Is the US Really About To Hit a Spending Wall Due to Debt? Economists Argue Both Sides

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Despite cooling inflation and waning talks about a looming recession, some economists argue that U.S. consumer debt is about to “hit a wall.” Meanwhile, others, such as Moody’s chief economist Mark Zandi, said that these fears are “overblown.”

The argument stems partly from the fact that household debt rose to $17.06 trillion in the second quarter of 2023, led by credit card balances, which saw a huge jump, rising by $45 billion to a record $1.03 trillion, according to the Federal Reserve Bank of New York. 

Against this backdrop, the drying out of pandemic savings coupled with the resumption of student loan payments could put a dent in consumption, slowing the economy. 

And now, a new Bloomberg Markets Live Pulse survey, found that personal consumption, the most important driver of economic growth, will shrink in early 2024, which would be the first quarterly decline since the onset of the pandemic. In addition, 21% said the “reversal will happen even sooner, in the last quarter of this year, as high borrowing costs eat into household budgets while Covid-era savings run down,” according to Bloomberg.

Michael Micheletti, chief communications officer, Unlock Technologies, said that a good portion of American consumers have been using credit cards to make ends meet over the past three quarters. 

“We have seen this particularly playing out in spend patterns around everyday expenses like food and transportation,” said Micheletti. “Then, during the summer months, we saw overall spending levels drop off as consumers maxed out credit cards and had limited savings to fall back on.”

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According to him, while inflation may be slowing a bit, it does not mean that core items households depend on have come down in price.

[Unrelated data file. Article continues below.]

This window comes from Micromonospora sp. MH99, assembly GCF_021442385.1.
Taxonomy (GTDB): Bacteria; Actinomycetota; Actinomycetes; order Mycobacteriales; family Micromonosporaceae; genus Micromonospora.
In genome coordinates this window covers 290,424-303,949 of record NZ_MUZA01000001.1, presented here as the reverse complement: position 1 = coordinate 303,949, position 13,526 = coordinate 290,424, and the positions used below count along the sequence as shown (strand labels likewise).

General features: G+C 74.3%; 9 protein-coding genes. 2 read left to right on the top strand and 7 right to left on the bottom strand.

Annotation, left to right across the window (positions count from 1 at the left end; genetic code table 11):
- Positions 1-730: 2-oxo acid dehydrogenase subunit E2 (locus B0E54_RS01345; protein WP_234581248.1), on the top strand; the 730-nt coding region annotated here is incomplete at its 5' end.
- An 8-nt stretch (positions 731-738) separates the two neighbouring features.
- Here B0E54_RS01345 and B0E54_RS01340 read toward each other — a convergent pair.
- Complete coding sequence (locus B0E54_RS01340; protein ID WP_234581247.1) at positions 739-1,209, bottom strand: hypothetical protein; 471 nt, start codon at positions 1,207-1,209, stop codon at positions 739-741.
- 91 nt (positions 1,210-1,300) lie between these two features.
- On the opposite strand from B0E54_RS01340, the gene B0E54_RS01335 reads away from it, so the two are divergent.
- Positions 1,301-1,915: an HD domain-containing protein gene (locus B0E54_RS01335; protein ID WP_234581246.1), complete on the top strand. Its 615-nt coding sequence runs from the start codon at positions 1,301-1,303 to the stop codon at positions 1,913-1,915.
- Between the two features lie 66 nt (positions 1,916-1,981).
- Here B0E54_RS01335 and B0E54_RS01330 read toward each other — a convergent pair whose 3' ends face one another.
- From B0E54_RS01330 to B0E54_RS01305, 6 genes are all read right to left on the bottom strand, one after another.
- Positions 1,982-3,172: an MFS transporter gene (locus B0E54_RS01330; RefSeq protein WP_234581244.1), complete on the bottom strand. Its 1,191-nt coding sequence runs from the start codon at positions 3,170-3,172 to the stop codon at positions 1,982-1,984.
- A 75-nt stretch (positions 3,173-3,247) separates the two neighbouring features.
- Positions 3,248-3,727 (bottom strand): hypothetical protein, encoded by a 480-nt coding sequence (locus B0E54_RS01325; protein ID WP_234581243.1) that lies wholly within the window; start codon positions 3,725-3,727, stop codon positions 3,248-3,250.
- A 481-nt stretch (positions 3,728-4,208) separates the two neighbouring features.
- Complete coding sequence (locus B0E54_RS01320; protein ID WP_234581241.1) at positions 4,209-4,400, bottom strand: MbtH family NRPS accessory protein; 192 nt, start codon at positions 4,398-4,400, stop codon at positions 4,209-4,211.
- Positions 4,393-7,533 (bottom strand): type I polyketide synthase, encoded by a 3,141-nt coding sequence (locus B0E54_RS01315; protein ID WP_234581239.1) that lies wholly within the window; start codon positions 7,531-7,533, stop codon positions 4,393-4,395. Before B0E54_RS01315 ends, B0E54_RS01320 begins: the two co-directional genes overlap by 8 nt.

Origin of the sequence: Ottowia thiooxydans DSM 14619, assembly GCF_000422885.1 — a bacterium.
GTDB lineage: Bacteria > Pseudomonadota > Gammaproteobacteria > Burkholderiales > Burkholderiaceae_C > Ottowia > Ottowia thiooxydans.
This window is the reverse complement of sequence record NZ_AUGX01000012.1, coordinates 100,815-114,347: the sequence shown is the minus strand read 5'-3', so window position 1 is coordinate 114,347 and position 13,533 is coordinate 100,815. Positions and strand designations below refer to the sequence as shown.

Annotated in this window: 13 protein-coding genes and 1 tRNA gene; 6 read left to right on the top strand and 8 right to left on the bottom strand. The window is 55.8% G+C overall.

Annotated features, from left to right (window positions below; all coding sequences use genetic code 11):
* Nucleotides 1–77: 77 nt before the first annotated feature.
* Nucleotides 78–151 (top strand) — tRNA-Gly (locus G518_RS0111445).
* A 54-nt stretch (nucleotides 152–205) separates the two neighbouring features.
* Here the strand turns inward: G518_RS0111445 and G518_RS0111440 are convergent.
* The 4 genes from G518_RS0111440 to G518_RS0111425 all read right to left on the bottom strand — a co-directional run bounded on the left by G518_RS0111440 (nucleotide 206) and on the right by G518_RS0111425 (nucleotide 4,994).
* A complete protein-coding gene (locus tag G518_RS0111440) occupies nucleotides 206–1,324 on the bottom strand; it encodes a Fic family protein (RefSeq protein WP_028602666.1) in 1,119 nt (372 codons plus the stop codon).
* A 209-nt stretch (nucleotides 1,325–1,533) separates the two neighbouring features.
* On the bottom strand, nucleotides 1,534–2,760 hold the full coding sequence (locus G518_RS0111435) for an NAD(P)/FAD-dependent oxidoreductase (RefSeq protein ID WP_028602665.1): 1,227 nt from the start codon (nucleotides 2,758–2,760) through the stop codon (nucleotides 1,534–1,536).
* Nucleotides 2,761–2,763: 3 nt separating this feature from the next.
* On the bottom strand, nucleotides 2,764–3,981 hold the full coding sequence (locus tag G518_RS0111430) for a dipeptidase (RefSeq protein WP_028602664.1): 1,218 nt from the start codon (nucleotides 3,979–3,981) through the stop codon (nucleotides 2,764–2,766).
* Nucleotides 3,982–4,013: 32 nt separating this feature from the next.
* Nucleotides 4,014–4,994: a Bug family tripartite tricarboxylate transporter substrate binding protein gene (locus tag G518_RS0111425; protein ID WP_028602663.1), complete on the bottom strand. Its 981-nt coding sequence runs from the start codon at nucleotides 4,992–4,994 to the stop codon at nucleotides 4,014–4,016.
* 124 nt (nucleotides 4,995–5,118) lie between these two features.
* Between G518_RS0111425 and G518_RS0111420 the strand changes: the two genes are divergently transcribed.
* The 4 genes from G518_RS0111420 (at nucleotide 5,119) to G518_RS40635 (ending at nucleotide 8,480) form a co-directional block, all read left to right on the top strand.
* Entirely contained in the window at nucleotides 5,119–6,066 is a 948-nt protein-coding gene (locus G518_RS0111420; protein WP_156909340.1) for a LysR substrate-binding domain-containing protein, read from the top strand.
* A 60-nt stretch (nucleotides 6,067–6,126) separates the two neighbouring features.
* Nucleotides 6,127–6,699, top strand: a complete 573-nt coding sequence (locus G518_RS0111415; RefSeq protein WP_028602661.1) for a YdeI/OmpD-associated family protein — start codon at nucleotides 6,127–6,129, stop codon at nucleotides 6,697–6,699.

“It is more than likely that (outside of the holiday spending period) we will indeed see consumer spending contract further as people deal with increased debt burdens and the resumption of student loan payments,” he added.

Overblown Fears

Meanwhile, other experts argue that fears around the fact that Americans are taking on too much debt, posing a threat to the economy, is “misplaced.”

“Total debt is up only 3.5% in the year ending in August according to Moody’s data based on Equifax credit files. And the ratio of debt-to-income is low & stable, as is debt service,” Zandi wrote on X, the platform formerly known as Twitter. “There was cause to be concerned at the start of the year when borrowing was ramping up on credit cards, unsecured personal and auto loans. But borrowing has since moderated. This goes to slowing inflation, which is lifting household’s purchasing power, and tighter underwriting.”

Goldman Sachs analysts were also more optimistic, saying in a Sept. 4 note that the continued positive inflation and labor market news has led them to cut their estimated 12-month U.S recession probability further to 15%.